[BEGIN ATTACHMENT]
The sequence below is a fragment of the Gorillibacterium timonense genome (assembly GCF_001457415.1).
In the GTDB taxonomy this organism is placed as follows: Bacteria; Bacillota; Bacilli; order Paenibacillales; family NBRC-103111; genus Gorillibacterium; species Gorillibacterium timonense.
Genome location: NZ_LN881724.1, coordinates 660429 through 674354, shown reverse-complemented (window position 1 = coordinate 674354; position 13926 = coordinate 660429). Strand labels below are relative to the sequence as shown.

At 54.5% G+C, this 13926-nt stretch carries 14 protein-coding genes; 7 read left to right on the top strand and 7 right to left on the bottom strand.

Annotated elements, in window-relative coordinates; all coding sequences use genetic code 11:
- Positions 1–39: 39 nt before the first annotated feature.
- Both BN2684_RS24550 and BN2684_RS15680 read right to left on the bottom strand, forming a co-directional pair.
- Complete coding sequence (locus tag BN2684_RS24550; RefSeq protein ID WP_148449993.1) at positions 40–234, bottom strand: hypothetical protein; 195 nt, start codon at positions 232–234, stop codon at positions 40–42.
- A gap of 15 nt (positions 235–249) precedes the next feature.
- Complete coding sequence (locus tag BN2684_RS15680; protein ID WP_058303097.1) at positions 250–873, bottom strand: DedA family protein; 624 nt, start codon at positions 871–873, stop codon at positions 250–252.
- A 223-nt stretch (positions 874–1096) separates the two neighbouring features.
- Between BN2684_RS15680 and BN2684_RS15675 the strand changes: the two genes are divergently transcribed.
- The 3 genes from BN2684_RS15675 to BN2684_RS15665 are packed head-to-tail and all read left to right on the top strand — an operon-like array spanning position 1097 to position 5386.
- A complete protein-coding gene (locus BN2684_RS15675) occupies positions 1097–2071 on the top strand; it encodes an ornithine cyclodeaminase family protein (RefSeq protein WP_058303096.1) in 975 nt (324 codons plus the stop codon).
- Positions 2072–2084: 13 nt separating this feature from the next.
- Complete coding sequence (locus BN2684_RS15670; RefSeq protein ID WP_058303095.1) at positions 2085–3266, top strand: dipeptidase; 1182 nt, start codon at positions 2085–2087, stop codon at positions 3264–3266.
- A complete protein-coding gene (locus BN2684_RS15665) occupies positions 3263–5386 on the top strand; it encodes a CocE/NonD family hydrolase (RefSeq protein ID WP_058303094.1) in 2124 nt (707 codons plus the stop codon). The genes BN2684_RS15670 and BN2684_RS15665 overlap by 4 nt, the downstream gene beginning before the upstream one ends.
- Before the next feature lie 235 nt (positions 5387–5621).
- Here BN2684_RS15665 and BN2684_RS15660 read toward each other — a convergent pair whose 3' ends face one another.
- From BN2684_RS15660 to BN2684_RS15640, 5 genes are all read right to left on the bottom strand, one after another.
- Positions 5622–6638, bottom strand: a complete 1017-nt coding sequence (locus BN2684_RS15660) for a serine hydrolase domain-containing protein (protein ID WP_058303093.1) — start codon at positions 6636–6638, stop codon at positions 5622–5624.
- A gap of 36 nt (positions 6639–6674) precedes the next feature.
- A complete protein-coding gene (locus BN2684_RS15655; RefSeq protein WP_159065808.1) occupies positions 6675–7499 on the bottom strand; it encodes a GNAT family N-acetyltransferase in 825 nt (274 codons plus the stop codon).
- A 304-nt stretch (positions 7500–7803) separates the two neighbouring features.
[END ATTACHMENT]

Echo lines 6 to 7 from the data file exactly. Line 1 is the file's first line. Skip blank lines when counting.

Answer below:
- Positions 1–39: 39 nt before the first annotated feature.
- Both BN2684_RS24550 and BN2684_RS15680 read right to left on the bottom strand, forming a co-directional pair.